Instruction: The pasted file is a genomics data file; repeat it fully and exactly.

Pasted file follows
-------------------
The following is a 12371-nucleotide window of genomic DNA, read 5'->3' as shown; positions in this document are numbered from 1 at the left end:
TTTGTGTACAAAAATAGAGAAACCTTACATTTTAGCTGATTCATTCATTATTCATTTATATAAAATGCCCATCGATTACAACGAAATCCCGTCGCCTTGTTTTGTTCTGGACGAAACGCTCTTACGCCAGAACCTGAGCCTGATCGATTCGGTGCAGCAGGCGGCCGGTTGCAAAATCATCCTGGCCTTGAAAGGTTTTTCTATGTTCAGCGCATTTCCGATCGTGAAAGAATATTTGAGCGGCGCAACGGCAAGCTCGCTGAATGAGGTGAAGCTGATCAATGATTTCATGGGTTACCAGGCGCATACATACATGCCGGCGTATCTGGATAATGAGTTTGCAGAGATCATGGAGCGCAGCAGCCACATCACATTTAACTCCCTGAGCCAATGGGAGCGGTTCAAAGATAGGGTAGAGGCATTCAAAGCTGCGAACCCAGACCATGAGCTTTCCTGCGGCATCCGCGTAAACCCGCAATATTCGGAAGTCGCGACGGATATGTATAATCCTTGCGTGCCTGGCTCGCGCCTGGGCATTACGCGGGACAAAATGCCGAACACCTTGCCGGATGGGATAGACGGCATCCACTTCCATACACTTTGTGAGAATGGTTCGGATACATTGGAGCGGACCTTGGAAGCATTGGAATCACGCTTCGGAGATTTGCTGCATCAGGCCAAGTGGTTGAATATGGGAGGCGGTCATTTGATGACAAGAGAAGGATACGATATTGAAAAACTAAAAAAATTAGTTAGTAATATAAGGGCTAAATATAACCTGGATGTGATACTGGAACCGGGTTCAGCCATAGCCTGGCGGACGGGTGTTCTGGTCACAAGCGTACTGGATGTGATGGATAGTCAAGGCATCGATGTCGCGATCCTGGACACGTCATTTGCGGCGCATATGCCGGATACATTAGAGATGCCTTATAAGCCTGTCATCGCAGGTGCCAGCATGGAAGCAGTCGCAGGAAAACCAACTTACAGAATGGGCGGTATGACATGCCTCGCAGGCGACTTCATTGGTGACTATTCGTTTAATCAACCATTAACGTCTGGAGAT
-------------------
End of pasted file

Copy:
The following is a 12371-nucleotide window of genomic DNA, read 5'->3' as shown; positions in this document are numbered from 1 at the left end:
TTTGTGTACAAAAATAGAGAAACCTTACATTTTAGCTGATTCATTCATTATTCATTTATATAAAATGCCCATCGATTACAACGAAATCCCGTCGCCTTGTTTTGTTCTGGACGAAACGCTCTTACGCCAGAACCTGAGCCTGATCGATTCGGTGCAGCAGGCGGCCGGTTGCAAAATCATCCTGGCCTTGAAAGGTTTTTCTATGTTCAGCGCATTTCCGATCGTGAAAGAATATTTGAGCGGCGCAACGGCAAGCTCGCTGAATGAGGTGAAGCTGATCAATGATTTCATGGGTTACCAGGCGCATACATACATGCCGGCGTATCTGGATAATGAGTTTGCAGAGATCATGGAGCGCAGCAGCCACATCACATTTAACTCCCTGAGCCAATGGGAGCGGTTCAAAGATAGGGTAGAGGCATTCAAAGCTGCGAACCCAGACCATGAGCTTTCCTGCGGCATCCGCGTAAACCCGCAATATTCGGAAGTCGCGACGGATATGTATAATCCTTGCGTGCCTGGCTCGCGCCTGGGCATTACGCGGGACAAAATGCCGAACACCTTGCCGGATGGGATAGACGGCATCCACTTCCATACACTTTGTGAGAATGGTTCGGATACATTGGAGCGGACCTTGGAAGCATTGGAATCACGCTTCGGAGATTTGCTGCATCAGGCCAAGTGGTTGAATATGGGAGGCGGTCATTTGATGACAAGAGAAGGATACGATATTGAAAAACTAAAAAAATTAGTTAGTAATATAAGGGCTAAATATAACCTGGATGTGATACTGGAACCGGGTTCAGCCATAGCCTGGCGGACGGGTGTTCTGGTCACAAGCGTACTGGATGTGATGGATAGTCAAGGCATCGATGTCGCGATCCTGGACACGTCATTTGCGGCGCATATGCCGGATACATTAGAGATGCCTTATAAGCCTGTCATCGCAGGTGCCAGCATGGAAGCAGTCGCAGGAAAACCAACTTACAGAATGGGCGGTATGACATGCCTCGCAGGCGACTTCATTGGTGACTATTCGTTTAATCAACCATTAACGTCTGGAGAT